The next administration, not this one, because even supporters of the complex, extensively negotiated 494-page bill say that there is little chance that it will win Senate approval, less chance that the House will agree on a similar measure and perhaps no chance that President Bush would sign it if it reaches his desk.
"In some ways, this is a dress rehearsal for next year, but I still think it will be a useful thing for the Senate and Congress, because at some point we have to deal with it," said Sen. Byron Dorgan, a North Dakota Democrat, who has yet to decide how he will vote.
For the moment, supporters of establishing a federal cap-and-trade system to curb emissions linked to global warming say they hope to put down a marker in the national debate over climate change.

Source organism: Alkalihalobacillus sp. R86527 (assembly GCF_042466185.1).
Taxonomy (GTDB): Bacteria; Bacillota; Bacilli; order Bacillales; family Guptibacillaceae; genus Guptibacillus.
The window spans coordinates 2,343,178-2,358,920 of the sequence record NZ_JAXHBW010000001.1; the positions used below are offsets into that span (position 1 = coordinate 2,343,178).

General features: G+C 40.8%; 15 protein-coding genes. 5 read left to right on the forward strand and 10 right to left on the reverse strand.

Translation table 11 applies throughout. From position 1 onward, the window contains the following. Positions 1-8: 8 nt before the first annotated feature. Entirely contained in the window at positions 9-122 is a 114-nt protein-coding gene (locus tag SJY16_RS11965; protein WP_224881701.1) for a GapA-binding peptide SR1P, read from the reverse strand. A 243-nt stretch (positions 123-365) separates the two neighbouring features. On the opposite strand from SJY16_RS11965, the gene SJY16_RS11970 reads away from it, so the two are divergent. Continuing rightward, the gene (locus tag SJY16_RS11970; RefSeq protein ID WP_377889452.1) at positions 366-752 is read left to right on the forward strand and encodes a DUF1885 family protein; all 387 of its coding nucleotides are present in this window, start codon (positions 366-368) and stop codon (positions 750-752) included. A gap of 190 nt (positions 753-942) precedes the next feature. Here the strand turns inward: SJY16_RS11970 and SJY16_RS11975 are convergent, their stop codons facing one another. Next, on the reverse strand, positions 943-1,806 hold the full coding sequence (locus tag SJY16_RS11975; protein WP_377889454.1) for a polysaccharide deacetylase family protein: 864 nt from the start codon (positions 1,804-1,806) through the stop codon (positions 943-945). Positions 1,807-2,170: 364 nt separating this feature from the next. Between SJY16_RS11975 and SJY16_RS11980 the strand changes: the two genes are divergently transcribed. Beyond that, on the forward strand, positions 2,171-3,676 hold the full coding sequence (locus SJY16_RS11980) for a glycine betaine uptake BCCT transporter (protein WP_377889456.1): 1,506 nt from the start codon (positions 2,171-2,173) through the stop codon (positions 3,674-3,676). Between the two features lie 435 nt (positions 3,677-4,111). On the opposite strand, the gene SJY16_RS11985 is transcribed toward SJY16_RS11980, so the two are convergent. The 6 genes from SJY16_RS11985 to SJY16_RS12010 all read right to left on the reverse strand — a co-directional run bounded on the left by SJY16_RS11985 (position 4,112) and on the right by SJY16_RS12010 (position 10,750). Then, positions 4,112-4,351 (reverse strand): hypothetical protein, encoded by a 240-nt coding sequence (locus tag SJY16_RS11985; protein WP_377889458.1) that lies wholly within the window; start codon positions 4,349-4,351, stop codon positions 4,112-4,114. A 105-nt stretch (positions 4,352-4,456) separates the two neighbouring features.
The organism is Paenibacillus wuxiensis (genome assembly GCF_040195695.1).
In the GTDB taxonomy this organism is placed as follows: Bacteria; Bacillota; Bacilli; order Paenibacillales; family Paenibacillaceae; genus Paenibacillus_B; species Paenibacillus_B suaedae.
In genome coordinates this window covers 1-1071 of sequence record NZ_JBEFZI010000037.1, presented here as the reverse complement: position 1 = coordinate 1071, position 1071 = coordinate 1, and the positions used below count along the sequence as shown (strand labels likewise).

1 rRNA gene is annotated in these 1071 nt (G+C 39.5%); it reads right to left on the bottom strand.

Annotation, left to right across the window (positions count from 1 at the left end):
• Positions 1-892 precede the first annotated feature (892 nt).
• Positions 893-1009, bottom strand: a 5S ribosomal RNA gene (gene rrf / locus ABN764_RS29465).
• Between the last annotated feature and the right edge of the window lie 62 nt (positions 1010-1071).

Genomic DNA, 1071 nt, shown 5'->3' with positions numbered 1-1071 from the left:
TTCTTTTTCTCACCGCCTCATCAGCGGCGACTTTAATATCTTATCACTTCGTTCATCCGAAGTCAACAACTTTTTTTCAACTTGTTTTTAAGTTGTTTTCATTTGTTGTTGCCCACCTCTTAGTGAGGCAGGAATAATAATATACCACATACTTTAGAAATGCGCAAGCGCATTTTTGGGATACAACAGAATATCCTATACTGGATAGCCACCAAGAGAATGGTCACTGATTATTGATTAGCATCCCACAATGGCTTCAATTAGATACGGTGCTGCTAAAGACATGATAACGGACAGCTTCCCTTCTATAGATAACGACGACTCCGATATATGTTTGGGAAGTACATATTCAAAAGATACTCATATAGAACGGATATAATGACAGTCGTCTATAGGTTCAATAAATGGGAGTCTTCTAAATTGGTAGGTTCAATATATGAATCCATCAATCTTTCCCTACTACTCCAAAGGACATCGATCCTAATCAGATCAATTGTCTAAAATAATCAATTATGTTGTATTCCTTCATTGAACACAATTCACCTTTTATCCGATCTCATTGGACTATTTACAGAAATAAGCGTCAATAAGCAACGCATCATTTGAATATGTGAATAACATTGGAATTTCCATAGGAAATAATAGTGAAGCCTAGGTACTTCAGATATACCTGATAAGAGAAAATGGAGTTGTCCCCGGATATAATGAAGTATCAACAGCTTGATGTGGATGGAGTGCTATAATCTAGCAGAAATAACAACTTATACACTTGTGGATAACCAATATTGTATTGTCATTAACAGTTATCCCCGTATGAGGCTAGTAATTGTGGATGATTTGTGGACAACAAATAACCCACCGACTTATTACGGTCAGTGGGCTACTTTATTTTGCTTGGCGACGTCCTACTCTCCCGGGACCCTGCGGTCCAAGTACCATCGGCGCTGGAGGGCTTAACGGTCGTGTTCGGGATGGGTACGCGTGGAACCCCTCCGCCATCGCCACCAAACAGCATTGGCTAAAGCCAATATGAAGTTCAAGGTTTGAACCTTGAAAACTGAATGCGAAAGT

And lawmakers from both parties are eyeing how their votes might become fodder in this fall's presidential and senatorial elections.
The bill - which would cut U.S. emissions 18 percent below 2005 levels by 2020 and slash them nearly 70 percent by mid-century - has picked up support in recent weeks from 13 unions in the AFL-CIO's building and construction trades department, the U.S. Conference of Mayors and many faith groups. It is also backed by companies such as General Electric and Alcoa and utilities such as Exelon, PG&E, FPL Group and Public Service Enterprise Group.
But it has run into opposition from some energy titans who say they favor a cap-and-trade system for greenhouse gas emissions but argue that this version is the wrong one and will cost consumers too much.